The humble air filter is an extremely important part of your entire HVAC system. This is an inexpensive part, it’s easy to check and change without any DIY skills and yet it’s often neglected. The HVAC system relies on a steady supply of air to work efficiently and when that airflow is disrupted there can be serious consequences. In this article, we will look at what an air filter does and four potential problems that you want to avoid.

What is the Purpose of an Air Filter?

Many people believe that an air filter is designed to improve the indoor air quality (IAQ). This is only partially true, an air filter is designed to trap certain airborne contaminants, including pet hair, skin cells, dust, dirt, and more. But, any improvements to IAQ are a useful side effect of the main purpose of an air filter which is to protect the HVAC system. An HVAC system represents a significant investment and it makes sense to protect it with regular servicing and a clear air filter. The heating and cooling equipment is comprised of a number of expensive components and they are vulnerable to contaminants. Let’s take a look at some of the consequences of a dirty air filter in more detail. They are:

1.  Damage to HVAC Components

As we discussed above, the HVAC system components can be vulnerable to the dirt, dust, and debris in the air. The indoor air is circulated multiple times every day and it tends to pick up and loose debris present in your home. This material all passes through the air filter and the surface of the media can become clogged quickly. If the air filter has been removed or it doesn’t fit correctly, this debris can pass into the HVAC system. When it lands on the surface of parts, it can build up and lead to an unexpected repair bill. But, there is another problem, even if the filter traps the particulates, damage can still be caused to the system.

2.  Overworking the HVAC System

The HVAC system works in a circulatory manner to bring the home to the temperature that you set on the thermostat. The system relies on a steady airflow to distribute the treated air (hot or cool) throughout your home. When the air filter is clogged, this process is much harder and this introduces strain on your heating and cooling equipment. This happens because the system is still trying to reach the temperature that you set and it will work harder to compensate. This may cause more frequent repair bills as critical components fail and in extreme cases, it can even lower the lifespan of your system. Replacing your HVAC system can be an expensive proposition and taking steps to make that situation occur later is a smart choice.

3.  Short-Cycling Problems

If you’ve noticed that your heating and cooling systems seem to turn on and then off again quickly, you may be experiencing a short-cycling problem. There are a number of possible causes to explore, but one of them could be a dirty air filter and it needs to be cleared. When the HVAC system is turned on and off rapidly, it can damage the equipment and this may lead to an unexpected repair bill.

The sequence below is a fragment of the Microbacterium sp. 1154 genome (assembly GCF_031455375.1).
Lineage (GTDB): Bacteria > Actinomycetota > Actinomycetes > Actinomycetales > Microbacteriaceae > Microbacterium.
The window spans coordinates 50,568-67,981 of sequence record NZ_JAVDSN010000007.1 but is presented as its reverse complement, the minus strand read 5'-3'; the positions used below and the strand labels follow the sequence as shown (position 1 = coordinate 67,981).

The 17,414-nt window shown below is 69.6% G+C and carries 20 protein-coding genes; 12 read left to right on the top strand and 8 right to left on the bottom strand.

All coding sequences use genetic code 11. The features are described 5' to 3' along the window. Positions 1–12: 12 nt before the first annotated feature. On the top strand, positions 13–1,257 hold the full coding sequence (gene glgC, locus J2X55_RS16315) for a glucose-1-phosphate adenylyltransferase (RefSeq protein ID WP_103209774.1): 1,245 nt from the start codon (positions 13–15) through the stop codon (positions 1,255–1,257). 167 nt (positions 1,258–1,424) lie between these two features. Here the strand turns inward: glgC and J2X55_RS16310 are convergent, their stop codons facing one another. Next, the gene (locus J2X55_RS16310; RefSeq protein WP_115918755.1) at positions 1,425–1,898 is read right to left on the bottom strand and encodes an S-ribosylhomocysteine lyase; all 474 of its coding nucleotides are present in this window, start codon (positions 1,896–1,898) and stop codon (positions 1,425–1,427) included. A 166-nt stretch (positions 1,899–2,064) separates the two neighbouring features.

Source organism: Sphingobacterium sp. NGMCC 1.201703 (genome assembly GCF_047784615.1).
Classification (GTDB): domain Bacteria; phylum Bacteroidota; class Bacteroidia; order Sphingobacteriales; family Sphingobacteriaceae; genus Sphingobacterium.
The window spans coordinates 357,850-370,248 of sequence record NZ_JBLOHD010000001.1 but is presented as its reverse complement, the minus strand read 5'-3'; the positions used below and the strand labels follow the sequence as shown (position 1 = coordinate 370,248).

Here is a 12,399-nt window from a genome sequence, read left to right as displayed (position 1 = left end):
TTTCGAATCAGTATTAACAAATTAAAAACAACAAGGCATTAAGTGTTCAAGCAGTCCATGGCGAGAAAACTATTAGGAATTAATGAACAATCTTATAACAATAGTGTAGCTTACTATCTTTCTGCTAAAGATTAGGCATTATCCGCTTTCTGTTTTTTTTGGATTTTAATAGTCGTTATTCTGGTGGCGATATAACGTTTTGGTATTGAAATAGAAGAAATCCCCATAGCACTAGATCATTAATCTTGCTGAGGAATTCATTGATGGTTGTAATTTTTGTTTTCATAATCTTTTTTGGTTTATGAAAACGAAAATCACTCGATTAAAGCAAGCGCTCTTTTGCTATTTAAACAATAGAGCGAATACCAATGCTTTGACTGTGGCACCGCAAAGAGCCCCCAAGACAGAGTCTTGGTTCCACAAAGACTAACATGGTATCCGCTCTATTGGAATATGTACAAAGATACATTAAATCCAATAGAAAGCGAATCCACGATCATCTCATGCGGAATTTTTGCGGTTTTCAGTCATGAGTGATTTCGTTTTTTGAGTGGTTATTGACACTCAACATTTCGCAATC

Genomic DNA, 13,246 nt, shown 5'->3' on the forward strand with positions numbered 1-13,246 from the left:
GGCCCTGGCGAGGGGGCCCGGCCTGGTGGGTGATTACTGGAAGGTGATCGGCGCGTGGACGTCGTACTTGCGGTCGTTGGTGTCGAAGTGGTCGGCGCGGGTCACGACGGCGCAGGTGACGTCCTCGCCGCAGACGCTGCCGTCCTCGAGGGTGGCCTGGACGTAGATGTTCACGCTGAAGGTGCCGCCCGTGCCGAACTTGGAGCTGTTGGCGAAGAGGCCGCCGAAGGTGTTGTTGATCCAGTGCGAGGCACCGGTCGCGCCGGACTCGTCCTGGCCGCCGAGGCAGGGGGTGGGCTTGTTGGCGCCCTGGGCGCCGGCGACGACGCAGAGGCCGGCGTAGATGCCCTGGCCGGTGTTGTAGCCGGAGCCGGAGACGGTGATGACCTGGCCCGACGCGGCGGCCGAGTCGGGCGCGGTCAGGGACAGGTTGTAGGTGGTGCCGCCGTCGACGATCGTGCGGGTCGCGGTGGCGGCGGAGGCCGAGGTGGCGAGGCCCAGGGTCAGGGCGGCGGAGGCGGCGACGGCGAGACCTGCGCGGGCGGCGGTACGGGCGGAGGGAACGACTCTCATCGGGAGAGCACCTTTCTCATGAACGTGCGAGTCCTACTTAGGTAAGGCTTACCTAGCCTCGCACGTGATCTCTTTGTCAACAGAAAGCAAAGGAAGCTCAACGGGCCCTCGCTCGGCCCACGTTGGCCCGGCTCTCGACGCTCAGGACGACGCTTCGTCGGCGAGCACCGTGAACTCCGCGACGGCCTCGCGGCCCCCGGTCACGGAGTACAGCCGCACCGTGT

4.  Higher Energy Bills

When the air filter is dirty, the aforementioned overworking and short-cycling problems may expend more energy. The entire HVAC system will work inefficiency and this will lead to higher energy bills. Wasting energy is bad for the environment, but from a personal perspective, spending more for poorer performance makes little sense. The only way to deal with this situation is to clean or replace the air filter and keep track of your energy bills.

What is the Air Filter Change Interval?

Heating and cooling experts recommend that the air filters should be changed every month. Certain air filters with higher Minimum Efficiency Reporting Value (MERV) values may need to be changed more often. These high-efficiency air filters are designed to trap smaller airborne particulates and they can become clogged faster than standard filters. If there are a lot of people living in the home or you have pets, your air filter schedule may differ. Pet hair is a major contributor to clogged air filters and a bi-monthly change may be more appropriate. If you’re unsure, change the air filter and check it each week to see how dirty it gets and base your changing schedule on the results.

How Do I Change My Air Filter?

This is a hard question to answer because every heating and cooling system is a little different. The full air filter change instructions will be detailed in the owner’s manual for your system. If you’ve misplaced the manual, find the make and model number and check the manufacturer’s website for a free pdf copy. When you change the air filter, it must be the same model as the filters listed in the owner’s manual. When you purchase the air filter, it should have a model number on the rim that you can check. The air filter should fit snugly into the filter housing with no gaps around the sides where air can pass through.

In Conclusion

An air filter is a relatively inexpensive part, but hopefully, we’ve shown that it’s a critical component in your HVAC system. It’s important to change the air filter regularly to prevent the four problems we’ve mentioned in this article. When you consider the minor inconvenience of an air filter change compared to failures, repairs, and higher energy bills, it’s a no-brainer. When you know the best interval schedule for your home, set a date on your phone, diary, or a calendar to make sure you remember. If you cannot remember when you last changed the HVAC air filters, do it now and set your schedule up from this point. If you want to upgrade your HVAC system or schedule some essential maintenance, contact your local heating and cooling specialist today.